Unable to reach an agreement during Tuesday’s second round of talks, the Korean and Japanese officials said they will discuss the issue of UNESCO listing of Japanese Meiji-era industrial sites as World Heritage sites in another round of talks in Tokyo.
Japan had applied for 23 industrial sites built during the Meiji era to be listed as UNESCO World Heritage sites and the International Council on Monuments and Sites recommended the listings last month. The ICOMOS is a nongovernmental organization advising UNESCO on World Heritage listings.
Japan’s application is a clear attempt at whitewashing history. By limiting the period for evaluation to 1850-1910, Japan conveniently sidesteps its “inconvenient” history of using forced labor on seven of those sites. Japan colonized Korea from 1910-1945 when about 57,900 Koreans were forced to work on those sites under brutal conditions.
The Korean government has insisted on recognition of the existence of forced labor on seven of the 23 sites, but Japan maintains that the period covered by the listing would be 1850 to 1910, before the time of forced labor, and refuses to make any explanation. Unable to reach an agreement, the two sides agreed to meet again, next time in Tokyo.
Time is running out for the two sides to reach a compromise. The World Heritage Committee is due to meet June 28-July 8 in Bonn, Germany, where it will make a decision on the Japanese application. Typically, the committee acts on consensus to approve the listings recommended by ICOMOS.
However, the issue could also be put to a vote if the 21-member WHC fails to reach a consensus, a situation which both Seoul and Tokyo would rather avoid. A decision will be made if two-thirds of the WHC member states present at the voting approve. Korea and Japan are member states and Seoul believes that the other 19 countries have close ties to both countries, making it difficult to predict how the voting would go.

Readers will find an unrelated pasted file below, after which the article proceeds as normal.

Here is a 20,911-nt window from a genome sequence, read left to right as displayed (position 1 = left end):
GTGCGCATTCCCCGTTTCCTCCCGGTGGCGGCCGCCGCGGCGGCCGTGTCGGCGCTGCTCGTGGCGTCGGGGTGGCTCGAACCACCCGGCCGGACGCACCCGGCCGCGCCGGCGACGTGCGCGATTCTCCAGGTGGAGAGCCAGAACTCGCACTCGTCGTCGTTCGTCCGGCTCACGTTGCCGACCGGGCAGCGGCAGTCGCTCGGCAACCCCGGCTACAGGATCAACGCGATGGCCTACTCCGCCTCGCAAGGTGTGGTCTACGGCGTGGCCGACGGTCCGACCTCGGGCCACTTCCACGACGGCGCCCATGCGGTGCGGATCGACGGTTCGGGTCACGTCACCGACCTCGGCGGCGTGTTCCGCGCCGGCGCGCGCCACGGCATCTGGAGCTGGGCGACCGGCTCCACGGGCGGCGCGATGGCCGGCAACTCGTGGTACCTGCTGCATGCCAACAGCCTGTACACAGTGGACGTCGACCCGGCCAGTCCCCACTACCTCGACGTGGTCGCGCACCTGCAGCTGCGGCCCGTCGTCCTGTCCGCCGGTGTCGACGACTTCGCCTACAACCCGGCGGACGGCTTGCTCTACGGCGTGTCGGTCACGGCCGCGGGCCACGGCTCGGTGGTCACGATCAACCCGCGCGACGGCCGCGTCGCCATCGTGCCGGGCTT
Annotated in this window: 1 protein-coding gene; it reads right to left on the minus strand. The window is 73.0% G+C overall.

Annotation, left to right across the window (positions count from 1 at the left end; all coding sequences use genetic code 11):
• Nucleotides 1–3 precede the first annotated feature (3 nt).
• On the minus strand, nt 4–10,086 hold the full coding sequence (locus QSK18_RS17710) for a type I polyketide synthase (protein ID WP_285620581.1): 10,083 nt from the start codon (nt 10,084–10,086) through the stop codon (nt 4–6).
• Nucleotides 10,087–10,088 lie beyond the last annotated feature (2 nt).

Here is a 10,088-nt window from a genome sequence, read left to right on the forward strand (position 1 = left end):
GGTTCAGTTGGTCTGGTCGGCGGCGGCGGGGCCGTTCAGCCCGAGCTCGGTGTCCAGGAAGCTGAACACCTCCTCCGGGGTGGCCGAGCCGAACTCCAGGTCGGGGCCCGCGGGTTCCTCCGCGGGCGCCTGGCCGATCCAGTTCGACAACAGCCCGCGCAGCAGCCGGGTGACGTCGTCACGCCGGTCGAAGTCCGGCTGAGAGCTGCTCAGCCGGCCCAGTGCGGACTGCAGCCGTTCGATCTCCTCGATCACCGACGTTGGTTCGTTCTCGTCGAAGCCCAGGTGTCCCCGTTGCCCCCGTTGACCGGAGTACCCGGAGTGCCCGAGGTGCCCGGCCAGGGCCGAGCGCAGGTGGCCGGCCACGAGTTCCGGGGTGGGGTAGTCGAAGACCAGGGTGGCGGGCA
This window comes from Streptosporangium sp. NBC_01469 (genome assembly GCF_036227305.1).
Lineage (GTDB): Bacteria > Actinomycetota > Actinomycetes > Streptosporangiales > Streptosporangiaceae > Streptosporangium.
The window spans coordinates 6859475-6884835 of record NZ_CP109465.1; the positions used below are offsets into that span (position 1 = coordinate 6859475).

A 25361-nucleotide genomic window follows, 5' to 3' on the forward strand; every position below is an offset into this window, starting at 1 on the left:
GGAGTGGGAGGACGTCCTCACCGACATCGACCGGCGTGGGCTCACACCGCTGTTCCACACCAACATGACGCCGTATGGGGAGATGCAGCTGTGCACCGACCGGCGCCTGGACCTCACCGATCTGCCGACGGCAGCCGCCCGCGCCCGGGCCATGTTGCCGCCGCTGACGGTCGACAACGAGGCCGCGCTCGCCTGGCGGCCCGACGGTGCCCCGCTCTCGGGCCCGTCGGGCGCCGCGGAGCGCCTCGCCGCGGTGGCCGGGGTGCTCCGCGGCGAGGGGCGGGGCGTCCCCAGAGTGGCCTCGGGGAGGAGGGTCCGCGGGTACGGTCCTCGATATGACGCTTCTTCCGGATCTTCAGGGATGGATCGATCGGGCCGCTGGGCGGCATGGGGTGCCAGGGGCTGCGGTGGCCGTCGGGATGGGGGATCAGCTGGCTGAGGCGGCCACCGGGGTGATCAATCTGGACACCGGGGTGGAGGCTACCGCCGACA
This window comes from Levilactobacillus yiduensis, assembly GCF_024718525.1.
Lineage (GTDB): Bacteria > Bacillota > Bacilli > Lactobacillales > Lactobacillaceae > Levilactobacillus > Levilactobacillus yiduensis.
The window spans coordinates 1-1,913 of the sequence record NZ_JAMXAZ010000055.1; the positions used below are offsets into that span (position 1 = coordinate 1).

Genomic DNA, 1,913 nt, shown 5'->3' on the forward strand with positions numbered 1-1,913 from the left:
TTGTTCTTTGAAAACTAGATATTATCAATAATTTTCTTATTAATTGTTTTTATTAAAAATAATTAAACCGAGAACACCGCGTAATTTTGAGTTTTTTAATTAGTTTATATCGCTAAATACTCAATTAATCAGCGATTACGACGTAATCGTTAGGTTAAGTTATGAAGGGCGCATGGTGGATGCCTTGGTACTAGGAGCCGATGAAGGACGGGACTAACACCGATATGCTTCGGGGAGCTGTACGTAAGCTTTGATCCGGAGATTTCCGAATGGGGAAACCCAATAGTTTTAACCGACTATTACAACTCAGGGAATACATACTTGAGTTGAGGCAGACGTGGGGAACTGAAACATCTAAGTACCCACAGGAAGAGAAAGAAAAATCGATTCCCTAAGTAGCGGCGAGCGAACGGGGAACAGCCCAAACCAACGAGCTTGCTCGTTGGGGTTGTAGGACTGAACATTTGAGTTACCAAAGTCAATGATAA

The government is preparing for the possibility of a vote, with Foreign Minister Yun Byung-se visiting Germany this week to seek support for Seoul’s position on the UNESCO listing. Germany is the chair of the WHC. Meanwhile, Vice Foreign Minister Cho Tae-yul has also sought support from a number of WHC member states, including France.
If Seoul and Tokyo fail to hammer out an agreement in the third round of talks, it will come down to a battle of diplomatic prowess. The government should clearly explain why it is opposed to the Japanese industrial sites’ listing unless their entire history is told. Japan’s continued attempt to whitewash history should be stopped.